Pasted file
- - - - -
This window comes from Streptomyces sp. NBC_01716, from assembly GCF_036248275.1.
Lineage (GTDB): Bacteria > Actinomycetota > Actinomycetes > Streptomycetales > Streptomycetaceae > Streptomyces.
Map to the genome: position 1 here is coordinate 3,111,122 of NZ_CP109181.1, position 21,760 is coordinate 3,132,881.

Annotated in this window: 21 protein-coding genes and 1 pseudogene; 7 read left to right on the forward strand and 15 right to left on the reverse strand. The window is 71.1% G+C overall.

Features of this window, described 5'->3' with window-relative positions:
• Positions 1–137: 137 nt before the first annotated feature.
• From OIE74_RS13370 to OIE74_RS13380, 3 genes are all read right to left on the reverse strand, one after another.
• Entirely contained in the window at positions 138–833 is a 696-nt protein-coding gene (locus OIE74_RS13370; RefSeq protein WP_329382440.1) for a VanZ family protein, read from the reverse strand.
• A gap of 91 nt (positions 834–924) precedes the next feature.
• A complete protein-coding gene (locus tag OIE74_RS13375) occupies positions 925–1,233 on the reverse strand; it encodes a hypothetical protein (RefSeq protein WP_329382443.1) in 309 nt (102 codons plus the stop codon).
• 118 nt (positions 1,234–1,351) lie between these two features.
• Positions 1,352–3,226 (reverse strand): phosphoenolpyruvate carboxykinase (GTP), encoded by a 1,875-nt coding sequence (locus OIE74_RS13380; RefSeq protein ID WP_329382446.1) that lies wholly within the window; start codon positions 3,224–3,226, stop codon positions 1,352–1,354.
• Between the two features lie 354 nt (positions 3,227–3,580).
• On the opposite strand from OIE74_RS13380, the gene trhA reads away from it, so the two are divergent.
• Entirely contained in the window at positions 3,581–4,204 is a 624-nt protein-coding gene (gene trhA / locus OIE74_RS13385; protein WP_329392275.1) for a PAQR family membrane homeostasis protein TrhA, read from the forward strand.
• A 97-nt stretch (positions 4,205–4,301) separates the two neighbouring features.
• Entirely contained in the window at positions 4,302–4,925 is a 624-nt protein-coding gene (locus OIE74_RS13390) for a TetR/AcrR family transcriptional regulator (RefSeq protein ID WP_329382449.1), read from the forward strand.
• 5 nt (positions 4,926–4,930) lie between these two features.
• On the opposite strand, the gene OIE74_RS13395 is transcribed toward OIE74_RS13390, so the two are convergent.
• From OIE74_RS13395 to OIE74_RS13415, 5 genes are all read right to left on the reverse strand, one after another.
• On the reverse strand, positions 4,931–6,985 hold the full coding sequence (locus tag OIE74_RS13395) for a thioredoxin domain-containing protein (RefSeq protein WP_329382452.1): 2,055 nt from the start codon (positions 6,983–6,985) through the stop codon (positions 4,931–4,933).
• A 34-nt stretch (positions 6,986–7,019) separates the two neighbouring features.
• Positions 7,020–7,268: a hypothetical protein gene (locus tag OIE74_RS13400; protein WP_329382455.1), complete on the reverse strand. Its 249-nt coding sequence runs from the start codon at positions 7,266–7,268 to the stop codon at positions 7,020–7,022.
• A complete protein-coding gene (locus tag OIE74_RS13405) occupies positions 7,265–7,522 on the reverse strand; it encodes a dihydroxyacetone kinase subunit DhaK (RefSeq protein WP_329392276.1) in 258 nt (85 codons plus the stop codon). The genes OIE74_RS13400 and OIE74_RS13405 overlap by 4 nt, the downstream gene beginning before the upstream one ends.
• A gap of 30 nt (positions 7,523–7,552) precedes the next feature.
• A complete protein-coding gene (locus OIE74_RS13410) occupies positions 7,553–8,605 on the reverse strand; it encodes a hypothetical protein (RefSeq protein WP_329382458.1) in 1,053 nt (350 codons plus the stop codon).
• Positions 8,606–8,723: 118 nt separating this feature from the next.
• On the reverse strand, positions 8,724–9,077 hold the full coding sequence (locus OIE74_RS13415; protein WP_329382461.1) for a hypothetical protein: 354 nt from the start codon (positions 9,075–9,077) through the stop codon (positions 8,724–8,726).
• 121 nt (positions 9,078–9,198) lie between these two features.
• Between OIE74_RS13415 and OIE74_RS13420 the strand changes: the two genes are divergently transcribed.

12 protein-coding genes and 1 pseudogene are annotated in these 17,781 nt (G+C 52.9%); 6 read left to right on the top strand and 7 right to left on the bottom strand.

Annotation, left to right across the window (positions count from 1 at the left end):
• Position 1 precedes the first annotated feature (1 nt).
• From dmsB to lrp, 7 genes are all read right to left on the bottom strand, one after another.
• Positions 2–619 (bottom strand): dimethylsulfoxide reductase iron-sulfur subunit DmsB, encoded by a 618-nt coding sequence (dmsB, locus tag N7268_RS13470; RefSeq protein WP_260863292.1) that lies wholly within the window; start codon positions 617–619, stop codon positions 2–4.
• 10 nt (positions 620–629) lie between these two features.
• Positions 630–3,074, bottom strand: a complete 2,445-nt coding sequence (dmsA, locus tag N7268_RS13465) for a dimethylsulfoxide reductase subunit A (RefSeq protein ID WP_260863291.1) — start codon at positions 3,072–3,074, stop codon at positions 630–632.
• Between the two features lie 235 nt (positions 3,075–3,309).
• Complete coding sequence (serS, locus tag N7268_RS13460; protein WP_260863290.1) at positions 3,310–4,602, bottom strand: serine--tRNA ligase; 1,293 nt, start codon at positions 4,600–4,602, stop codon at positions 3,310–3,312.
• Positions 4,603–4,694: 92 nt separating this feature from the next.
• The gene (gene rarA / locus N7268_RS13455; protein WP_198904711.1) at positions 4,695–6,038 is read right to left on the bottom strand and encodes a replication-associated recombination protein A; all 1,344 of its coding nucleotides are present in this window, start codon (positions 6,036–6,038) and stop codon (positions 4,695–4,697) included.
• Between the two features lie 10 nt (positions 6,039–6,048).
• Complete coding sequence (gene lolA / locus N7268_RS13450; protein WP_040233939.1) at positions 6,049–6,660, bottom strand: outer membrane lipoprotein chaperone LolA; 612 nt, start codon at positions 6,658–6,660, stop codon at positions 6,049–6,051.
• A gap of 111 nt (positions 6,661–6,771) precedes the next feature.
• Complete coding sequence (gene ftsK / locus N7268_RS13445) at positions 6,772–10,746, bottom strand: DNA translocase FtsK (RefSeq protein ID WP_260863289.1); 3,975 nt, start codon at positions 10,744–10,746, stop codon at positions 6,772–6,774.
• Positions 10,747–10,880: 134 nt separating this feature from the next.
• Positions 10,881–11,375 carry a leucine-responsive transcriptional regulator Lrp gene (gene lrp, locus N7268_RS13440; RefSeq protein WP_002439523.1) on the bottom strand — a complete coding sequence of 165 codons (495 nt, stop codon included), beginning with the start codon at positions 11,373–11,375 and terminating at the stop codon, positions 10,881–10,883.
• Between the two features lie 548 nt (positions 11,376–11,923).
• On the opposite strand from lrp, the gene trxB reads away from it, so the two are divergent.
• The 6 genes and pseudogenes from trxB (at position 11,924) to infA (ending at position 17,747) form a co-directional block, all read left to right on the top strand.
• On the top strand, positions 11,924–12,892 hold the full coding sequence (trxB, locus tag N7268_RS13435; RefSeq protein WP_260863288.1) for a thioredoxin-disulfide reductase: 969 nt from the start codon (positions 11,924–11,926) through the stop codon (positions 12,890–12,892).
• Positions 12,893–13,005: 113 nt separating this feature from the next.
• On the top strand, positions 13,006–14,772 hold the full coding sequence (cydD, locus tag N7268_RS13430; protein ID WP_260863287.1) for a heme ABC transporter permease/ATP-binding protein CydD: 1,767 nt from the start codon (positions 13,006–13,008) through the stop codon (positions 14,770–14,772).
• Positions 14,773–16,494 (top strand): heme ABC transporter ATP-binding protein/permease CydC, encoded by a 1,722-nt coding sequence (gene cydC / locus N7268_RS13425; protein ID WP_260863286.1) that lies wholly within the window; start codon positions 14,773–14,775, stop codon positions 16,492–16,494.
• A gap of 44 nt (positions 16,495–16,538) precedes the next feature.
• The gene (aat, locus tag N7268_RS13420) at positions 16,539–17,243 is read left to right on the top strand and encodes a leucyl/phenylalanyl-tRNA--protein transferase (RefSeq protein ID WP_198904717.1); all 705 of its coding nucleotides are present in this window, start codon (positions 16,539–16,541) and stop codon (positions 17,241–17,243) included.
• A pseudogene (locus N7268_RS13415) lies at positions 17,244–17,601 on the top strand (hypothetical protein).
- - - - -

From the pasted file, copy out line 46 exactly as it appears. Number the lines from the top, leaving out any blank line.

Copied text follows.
• Positions 10,747–10,880: 134 nt separating this feature from the next.